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The Court, Women’s Issues, And The Presidential Election

Wednesday, August 8, 2012 at 5:52 PM

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When voters go to the polls this fall, their vote for President will not only determine who leads the country but also who will decide the makeup of the nation’s highest court. That point is not lost on groups that take sides on issues involving women….like contraception and abortion. Ohio Public Radio’s Jo Ingles reports.

When voters go to the polls this fall, their vote for President will not only determine who leads the country but also who will decide the makeup of the nation’s highest court. That point is not lost on groups that take sides on issues involving women….like contraception and abortion. Ohio Public Radio’s Jo Ingles reports.
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Progressive groups say it’s important to think about which presidential candidate to support this fall.  People for the American Way’s Seth Bringman says whoever is elected will have the important task of appointing new members to the nation’s highest court.

Bringman - In the words of mitt Romney, as many as half of the seats on the court could be filled by the next president.  This is something that we believe Governor Romney has thought quite a bit about.  In fact, he has brought on a campaign advisor for judicial nominations by the name of Robert Bork.  And judge Bork would assist Mitt Romney in selecting supreme court justices should Mitt Romney become president.

Bork himself, a nominee to the U.S. Supreme Court more than 20 years ago, was not confirmed by the senate, in part, because of the fear that he would work to overturn Roe –v- Wade, the ruling that allows legalized abortion throughout the United States.  Kellie Copeland of NARAL Ohio says abortion isn’t the only issue affecting women at stake in the next Supreme Court appointment.  She thinks women could lose access to birth control too if Romney becomes President.

Copeland = His judicial advisor Robert Bork even went a step further.  He once said politicians should be able to outlaw birth control all together.  This is the guy who would help Mitt Romney select the next Supreme Court justices if he becomes president.  And guess what….the issue of birth control coverage is already in the courts.  And it will undoubtably wind up in the U.S. Supreme Court in the coming years.  Yes, the U.S. Supreme Court will decide on women’s access to birth control.

Copeland says lower courts are now considering whether religious hospitals and institutions should be forced to cover birth control for employees as part of their health care plans.  Copeland ticks off a long list of restrictions on abortion that have been made or attempted in recent years.  She says if Romney wins, women could find themselves without the ability to get an abortion….even in cases of rape, incest or when the mother’s life is in danger.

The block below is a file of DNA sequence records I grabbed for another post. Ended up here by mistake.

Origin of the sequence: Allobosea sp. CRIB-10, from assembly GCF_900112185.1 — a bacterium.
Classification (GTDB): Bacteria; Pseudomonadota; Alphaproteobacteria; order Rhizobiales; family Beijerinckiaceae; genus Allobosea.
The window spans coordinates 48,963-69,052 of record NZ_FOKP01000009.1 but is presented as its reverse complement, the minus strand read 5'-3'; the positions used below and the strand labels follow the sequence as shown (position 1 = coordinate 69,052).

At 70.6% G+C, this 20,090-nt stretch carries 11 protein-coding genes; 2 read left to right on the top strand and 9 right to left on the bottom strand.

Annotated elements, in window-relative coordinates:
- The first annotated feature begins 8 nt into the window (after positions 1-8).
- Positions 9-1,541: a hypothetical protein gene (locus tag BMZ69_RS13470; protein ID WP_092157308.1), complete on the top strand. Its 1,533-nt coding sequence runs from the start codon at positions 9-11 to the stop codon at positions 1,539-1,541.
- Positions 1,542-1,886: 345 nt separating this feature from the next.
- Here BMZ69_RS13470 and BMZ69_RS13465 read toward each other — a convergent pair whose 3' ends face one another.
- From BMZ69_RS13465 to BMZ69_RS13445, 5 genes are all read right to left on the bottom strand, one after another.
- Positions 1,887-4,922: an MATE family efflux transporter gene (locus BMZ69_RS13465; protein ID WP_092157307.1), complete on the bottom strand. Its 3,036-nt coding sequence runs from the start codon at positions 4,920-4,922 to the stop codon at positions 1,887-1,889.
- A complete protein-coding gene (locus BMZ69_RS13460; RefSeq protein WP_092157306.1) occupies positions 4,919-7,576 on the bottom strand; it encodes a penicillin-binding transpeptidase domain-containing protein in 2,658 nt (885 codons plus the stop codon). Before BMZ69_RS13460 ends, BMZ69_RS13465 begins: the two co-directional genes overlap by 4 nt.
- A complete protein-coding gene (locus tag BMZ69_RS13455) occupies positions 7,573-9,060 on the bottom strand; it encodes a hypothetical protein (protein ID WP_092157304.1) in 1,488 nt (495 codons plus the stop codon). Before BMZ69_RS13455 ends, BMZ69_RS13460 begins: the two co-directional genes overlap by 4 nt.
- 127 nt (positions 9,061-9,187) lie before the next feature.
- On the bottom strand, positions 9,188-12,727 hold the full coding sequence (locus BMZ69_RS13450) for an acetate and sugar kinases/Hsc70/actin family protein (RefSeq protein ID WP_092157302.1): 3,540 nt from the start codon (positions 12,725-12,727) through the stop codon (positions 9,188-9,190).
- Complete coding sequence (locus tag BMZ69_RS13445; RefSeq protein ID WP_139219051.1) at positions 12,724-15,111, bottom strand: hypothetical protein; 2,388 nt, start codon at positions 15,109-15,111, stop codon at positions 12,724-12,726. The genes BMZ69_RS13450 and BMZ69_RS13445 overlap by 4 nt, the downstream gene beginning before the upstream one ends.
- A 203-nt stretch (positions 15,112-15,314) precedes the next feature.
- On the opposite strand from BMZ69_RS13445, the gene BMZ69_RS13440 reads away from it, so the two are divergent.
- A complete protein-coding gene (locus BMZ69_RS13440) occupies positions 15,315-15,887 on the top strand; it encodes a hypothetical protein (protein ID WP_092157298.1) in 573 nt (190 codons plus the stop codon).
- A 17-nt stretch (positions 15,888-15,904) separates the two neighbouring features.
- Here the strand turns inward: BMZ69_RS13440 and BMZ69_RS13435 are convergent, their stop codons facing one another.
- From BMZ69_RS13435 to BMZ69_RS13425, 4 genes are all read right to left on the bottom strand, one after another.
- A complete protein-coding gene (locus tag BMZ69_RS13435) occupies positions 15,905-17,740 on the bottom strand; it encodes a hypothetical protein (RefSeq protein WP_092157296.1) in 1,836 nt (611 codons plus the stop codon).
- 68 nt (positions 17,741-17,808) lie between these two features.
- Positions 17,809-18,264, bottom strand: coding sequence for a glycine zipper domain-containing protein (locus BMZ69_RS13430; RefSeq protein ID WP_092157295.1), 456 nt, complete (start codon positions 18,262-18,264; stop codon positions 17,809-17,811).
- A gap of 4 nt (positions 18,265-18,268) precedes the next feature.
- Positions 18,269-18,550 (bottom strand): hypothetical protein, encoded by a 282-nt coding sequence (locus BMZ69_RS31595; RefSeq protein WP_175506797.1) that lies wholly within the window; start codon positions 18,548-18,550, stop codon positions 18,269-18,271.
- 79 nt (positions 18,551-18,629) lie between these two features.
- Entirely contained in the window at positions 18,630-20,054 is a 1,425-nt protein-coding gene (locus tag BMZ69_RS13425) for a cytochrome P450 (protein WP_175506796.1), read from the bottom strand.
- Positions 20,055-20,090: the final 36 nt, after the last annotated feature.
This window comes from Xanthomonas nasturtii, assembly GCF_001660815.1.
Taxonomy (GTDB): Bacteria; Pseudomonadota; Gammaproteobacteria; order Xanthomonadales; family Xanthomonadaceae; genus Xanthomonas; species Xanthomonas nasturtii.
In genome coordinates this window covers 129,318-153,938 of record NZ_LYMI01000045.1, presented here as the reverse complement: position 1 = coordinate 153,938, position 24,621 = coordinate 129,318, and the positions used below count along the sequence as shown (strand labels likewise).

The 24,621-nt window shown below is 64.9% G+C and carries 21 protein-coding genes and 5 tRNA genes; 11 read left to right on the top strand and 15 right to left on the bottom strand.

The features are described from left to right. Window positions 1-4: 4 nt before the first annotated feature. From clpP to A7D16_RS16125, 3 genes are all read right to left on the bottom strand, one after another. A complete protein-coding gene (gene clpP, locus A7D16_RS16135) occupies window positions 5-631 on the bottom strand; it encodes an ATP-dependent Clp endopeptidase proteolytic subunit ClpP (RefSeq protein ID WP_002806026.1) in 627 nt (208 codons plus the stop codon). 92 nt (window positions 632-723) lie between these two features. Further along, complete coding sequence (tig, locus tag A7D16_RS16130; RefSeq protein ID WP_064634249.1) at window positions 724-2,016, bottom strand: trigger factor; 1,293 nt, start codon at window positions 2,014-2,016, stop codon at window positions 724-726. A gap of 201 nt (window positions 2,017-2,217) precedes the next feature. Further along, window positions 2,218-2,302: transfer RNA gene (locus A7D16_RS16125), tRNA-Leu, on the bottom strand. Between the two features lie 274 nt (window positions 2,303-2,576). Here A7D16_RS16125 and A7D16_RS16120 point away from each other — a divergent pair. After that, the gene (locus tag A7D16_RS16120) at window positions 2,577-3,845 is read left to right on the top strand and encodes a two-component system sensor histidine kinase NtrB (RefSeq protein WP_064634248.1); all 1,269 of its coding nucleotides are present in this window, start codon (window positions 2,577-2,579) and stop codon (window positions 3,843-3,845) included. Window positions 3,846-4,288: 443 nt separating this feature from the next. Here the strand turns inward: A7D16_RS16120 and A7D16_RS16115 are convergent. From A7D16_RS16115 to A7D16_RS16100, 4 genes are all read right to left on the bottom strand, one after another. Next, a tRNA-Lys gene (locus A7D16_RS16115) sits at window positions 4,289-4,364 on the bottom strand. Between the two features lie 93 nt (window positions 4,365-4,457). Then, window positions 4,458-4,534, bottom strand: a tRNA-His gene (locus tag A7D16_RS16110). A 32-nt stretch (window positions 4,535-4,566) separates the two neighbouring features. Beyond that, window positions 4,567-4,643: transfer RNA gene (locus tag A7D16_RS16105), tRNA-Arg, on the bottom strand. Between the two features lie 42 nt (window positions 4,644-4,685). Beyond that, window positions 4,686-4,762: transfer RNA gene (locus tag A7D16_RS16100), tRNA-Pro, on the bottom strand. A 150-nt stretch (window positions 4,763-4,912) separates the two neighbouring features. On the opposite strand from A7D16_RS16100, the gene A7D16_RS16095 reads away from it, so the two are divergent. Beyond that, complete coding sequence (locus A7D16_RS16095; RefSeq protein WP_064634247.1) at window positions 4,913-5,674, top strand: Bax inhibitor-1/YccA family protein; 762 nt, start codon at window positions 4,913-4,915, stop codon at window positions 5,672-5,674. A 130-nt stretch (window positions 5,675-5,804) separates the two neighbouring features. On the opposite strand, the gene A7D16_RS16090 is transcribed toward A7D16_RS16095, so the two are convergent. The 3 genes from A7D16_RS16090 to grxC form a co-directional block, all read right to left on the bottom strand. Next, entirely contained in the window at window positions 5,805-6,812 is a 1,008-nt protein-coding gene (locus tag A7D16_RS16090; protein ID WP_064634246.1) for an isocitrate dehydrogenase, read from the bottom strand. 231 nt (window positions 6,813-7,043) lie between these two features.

Copeland – From restricting a woman’s right to choose to attacking birth control access or trying to repeal the affordable health care act, anti choice politicians from across the country are trying to push an agenda that is harmful to women.

Ranade Krider – To me it’s offensive that they frame this as a women’s rights issue….as a birth control issue.

That’s Stephanie Ranade Krider with Ohio Right to Life.  She says her organization does not take a stand on birth control issues.

Ranade Krider - I obviously agree that women have guaranteed rights under our constitution.  I disagree that women have the right to an abortion. I think a child’s right to life trumps that.

Ranade Krider says she takes issue with the way NARAL and progressive groups presents women’s issues.

Ranade Krider – They have this tactic of fear that they use that suddenly if Roe V Wade were overturned, abortion would be illegal in this country.  What would women do/ where would women turn?  And the reality is if Roe V Wade were overturned then states would have the opportunity to decide what to do with the issue of abortion.  It would become like gay marriage where states can decide what to do with it on a state to state basis.

Ranade Krider says it is likely that Ohio, given its current makeup, would vote to restrict or totally outlaw abortion but other states might not.  But there’s one point on which Ranade Krider says she agrees.

Ranade Krider – When they talk about the makeup of the court, the importance of this election, even just down to their count on the court…..4 liberal votes, 4 conservative votes, where is this going to go?  I agree with them 100 percent – this is a pivotal election. 

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Courts/Crime - Fire/Law Enforcement, Government/Politics, Statehouse News Bureau

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